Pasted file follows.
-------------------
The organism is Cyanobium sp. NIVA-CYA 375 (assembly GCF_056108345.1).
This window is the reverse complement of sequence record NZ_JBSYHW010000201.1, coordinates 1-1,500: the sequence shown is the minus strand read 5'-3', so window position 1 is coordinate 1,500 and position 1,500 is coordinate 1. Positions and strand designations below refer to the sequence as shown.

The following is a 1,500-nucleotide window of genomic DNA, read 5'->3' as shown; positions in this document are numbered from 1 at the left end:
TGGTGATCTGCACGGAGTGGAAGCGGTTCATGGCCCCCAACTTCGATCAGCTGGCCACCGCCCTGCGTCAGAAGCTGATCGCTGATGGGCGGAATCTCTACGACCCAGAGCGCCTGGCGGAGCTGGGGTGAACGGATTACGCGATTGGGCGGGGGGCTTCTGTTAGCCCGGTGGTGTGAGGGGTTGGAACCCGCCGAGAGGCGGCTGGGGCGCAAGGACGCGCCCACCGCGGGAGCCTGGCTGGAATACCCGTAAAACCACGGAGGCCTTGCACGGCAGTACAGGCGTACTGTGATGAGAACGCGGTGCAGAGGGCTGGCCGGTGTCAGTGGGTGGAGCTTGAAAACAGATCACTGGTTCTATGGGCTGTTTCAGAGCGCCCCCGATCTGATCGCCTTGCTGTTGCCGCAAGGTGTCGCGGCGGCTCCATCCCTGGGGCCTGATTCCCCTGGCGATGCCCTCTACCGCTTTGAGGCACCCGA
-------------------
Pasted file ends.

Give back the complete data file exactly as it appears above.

The organism is Cyanobium sp. NIVA-CYA 375 (assembly GCF_056108345.1).
This window is the reverse complement of sequence record NZ_JBSYHW010000201.1, coordinates 1-1,500: the sequence shown is the minus strand read 5'-3', so window position 1 is coordinate 1,500 and position 1,500 is coordinate 1. Positions and strand designations below refer to the sequence as shown.

The following is a 1,500-nucleotide window of genomic DNA, read 5'->3' as shown; positions in this document are numbered from 1 at the left end:
TGGTGATCTGCACGGAGTGGAAGCGGTTCATGGCCCCCAACTTCGATCAGCTGGCCACCGCCCTGCGTCAGAAGCTGATCGCTGATGGGCGGAATCTCTACGACCCAGAGCGCCTGGCGGAGCTGGGGTGAACGGATTACGCGATTGGGCGGGGGGCTTCTGTTAGCCCGGTGGTGTGAGGGGTTGGAACCCGCCGAGAGGCGGCTGGGGCGCAAGGACGCGCCCACCGCGGGAGCCTGGCTGGAATACCCGTAAAACCACGGAGGCCTTGCACGGCAGTACAGGCGTACTGTGATGAGAACGCGGTGCAGAGGGCTGGCCGGTGTCAGTGGGTGGAGCTTGAAAACAGATCACTGGTTCTATGGGCTGTTTCAGAGCGCCCCCGATCTGATCGCCTTGCTGTTGCCGCAAGGTGTCGCGGCGGCTCCATCCCTGGGGCCTGATTCCCCTGGCGATGCCCTCTACCGCTTTGAGGCACCCGA